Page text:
Ranking by £ per km, Copenhagen (Denmark) is the most expensive airport-city centre taxi transfer in Europe. Although the taxi journey from Copenhagen airport to the city centre is only 8km, the average fare is £34.08, which equates to £4.26 per km. The next most expensive is Geneva (Switzerland) to centre of Geneva. Again the journey is short, only 6km, but will set holidaymakers back an average of £22.63 or £3.77 per km.
On price alone, the 45km taxi ride from Oslo’s Gardermoen airport to the city centre costs an eye-watering £73.45. That means a round trip will set people back almost £150 (£146.90). Oslo is closely followed by Milan Malpensa airport to the centre of Milan, which will leave holidaymakers out of pocket by the princely sum of £70.25.
In terms of the cheapest airport-city centre taxi rides, Delhi’s Indira Ghandi International to the centre of Delhi, will set you back just £2.69 for the 16km journey, or £0.17 per km. This is closely followed by Thailand’s Suvernabhumi airport to Bangkok central, where a 30km taxi ride costs just £5.63 or £0.19 per km.
The next three cheapest destinations are in Europe; Sofia airport to city centre (£0.22 per km), Istanbul Ataturk airport (£0.24 per km), and Ottopeni airport (£0.28 per km), which is 17km outside Bucharest. On price alone, Sofia airport-city centre transfer works out cheapest at £2.17, followed by Bucharest (£4.79), Istanbul (£6.01) and Warsaw (£8.11).
In terms of distance, the international airports which are furthest from the city centre are: Tokyo Narita (66km), Reykjavik Keflavik (48km), Milan Malpensa (46km), Oslo Gardermoen (45km), Stockholm Arlanda (43km), Buenos Aires Ministro Pistarini (35km) and Hong Kong (34km). The closest are Geneva (6km), Copenhagen (8km) and Lisbon’s Portela airport (9km).
Tracey Tivnan, head of marketing for Travel Money at Moneycorp, comments: “Taking a taxi from the airport is not the cheapest option compared to taking the train or bus, but it is usually the preferred option because of the sheer convenience of being taken from right outside the terminal to a hotel. For those arriving late at night in unfamiliar territory, the last thing any of us want to do is navigate foreign transport systems. We want to get to our hotel as quickly as possible, with no hassle.
“What our research into airport taxi costs reveals is the wide variation in taxi fares depending on which country you’re visiting. And this extra cost could make a large dent in your holiday budget if you’re not careful or prepared. If the airport to city centre taxi ride is particularly expensive, like in Tokyo, then taking the bus or train may be the only option – so it’s worth checking out the local transport system in advance. Alternatively, you might be able to book a taxi before you travel, which could be significantly cheaper than flagging down a taxi outside the airport.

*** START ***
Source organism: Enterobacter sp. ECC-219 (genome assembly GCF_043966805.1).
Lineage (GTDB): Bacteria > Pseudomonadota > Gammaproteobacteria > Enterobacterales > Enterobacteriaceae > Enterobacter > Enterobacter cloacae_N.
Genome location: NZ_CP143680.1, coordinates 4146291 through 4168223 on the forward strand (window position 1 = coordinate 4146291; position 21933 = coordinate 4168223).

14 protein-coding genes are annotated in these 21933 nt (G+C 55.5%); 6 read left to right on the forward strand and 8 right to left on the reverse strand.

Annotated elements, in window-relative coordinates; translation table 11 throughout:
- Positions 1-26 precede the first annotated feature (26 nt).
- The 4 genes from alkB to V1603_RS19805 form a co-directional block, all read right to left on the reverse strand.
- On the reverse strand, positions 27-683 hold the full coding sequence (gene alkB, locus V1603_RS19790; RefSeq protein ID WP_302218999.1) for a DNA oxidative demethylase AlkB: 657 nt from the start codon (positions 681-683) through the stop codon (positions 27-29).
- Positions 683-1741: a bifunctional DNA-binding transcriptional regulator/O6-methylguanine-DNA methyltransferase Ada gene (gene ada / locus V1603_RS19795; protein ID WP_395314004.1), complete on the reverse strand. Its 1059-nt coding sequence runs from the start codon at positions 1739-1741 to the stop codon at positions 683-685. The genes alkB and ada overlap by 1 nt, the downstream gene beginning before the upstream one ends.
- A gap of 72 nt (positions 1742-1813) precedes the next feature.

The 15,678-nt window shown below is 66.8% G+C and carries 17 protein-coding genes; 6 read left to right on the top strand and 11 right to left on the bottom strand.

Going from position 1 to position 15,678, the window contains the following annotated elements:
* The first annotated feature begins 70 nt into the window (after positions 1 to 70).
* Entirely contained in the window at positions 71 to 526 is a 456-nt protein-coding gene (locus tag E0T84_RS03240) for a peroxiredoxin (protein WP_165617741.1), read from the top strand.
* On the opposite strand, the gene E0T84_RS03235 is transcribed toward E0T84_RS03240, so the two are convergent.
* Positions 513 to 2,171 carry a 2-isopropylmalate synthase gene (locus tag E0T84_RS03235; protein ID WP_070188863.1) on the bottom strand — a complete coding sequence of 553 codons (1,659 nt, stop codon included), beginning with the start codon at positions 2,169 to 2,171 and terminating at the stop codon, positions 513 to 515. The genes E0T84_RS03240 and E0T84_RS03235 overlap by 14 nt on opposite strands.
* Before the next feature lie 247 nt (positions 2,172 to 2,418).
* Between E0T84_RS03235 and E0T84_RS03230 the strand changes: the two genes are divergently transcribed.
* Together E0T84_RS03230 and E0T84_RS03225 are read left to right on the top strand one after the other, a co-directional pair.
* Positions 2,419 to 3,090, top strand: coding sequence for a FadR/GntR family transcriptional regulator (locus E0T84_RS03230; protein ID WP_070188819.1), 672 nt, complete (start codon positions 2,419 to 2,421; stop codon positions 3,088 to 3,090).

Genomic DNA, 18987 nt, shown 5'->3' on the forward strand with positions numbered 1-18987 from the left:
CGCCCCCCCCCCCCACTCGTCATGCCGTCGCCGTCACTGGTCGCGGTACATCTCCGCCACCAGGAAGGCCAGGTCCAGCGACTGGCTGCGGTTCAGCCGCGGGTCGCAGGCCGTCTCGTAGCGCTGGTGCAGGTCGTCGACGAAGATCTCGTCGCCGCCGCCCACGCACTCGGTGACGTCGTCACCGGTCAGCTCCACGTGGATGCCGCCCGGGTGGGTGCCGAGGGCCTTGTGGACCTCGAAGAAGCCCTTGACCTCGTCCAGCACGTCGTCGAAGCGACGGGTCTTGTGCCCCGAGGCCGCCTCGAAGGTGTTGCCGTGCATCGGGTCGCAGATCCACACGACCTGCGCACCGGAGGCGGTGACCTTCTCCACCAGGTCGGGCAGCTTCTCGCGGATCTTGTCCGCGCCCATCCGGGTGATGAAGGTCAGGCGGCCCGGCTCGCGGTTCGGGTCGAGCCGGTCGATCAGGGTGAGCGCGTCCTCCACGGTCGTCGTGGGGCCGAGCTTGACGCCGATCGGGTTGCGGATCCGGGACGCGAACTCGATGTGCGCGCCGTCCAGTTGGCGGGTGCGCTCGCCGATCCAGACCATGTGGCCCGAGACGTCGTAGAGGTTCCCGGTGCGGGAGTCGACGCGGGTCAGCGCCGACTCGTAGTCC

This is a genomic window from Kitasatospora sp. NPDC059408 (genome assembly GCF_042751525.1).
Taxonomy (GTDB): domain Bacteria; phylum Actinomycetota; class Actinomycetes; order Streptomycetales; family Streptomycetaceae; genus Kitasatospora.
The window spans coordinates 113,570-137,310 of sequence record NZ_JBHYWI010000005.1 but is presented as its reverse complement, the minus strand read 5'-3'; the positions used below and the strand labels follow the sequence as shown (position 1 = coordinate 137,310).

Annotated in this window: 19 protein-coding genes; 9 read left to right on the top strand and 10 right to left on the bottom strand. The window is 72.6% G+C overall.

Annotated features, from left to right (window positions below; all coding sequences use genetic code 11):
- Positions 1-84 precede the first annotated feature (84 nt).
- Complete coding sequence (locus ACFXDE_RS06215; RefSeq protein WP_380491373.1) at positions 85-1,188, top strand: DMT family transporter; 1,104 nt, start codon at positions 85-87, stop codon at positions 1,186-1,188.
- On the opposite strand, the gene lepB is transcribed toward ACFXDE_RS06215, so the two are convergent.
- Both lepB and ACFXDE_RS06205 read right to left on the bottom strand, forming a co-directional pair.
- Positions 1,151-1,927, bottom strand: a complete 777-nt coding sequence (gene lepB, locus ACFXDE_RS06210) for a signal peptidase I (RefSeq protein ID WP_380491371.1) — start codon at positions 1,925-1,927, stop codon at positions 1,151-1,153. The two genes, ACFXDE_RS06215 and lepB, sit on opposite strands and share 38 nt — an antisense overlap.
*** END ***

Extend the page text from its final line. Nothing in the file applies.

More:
“It’s interesting that some of the biggest variations in taxi costs are in mainland Europe. For example, the taxi fare from Milan Malpensa airport to the city centre will cost you more than £70. This compares to just £2.17 from Sofia airport to the centre of Sofia. And with sterling more than 6% weaker against the euro since last July, taxi fares will be even more expensive in Europe this summer.”
Last Updated on Tuesday, 23 April 2013 16:56
Doha airport home to world's best 'premium' termina
Travelers who fly business class have voted the Premium Terminal at Doha International Airport the best in the world for the third year in a row, for services like personal chauffeurs, 5-star dining options and in-transit spa and sauna experiences.
Announced in Geneva this week, voters in Skytrax’s World’s Best Airport Awards named the luxury terminal by Qatar Airways the World’s Best Premium Service Airport, a US$100 million, 10,000-square-meter space built in 2006.
More than 12.1 million travelers cast votes for the World’s Best Airports Awards.
Doha’s Premium Terminal acts as a separate, self-contained airport for the fabulously rich and famous, with its own duty-free shopping area, self-service check-in kiosks and dedicated e-gates to speed up immigration formalities.
Reserved for first and business class travelers on Qatar Airways, passengers are privy to a personal chauffeur who will shuttle them to and from their plane.
After being greeted by a concierge, visitors can choose between an array of five-star dining options such as hot and cold Arabic and international cuisine, unwind in a spa and Jacuzzi, or get a massage.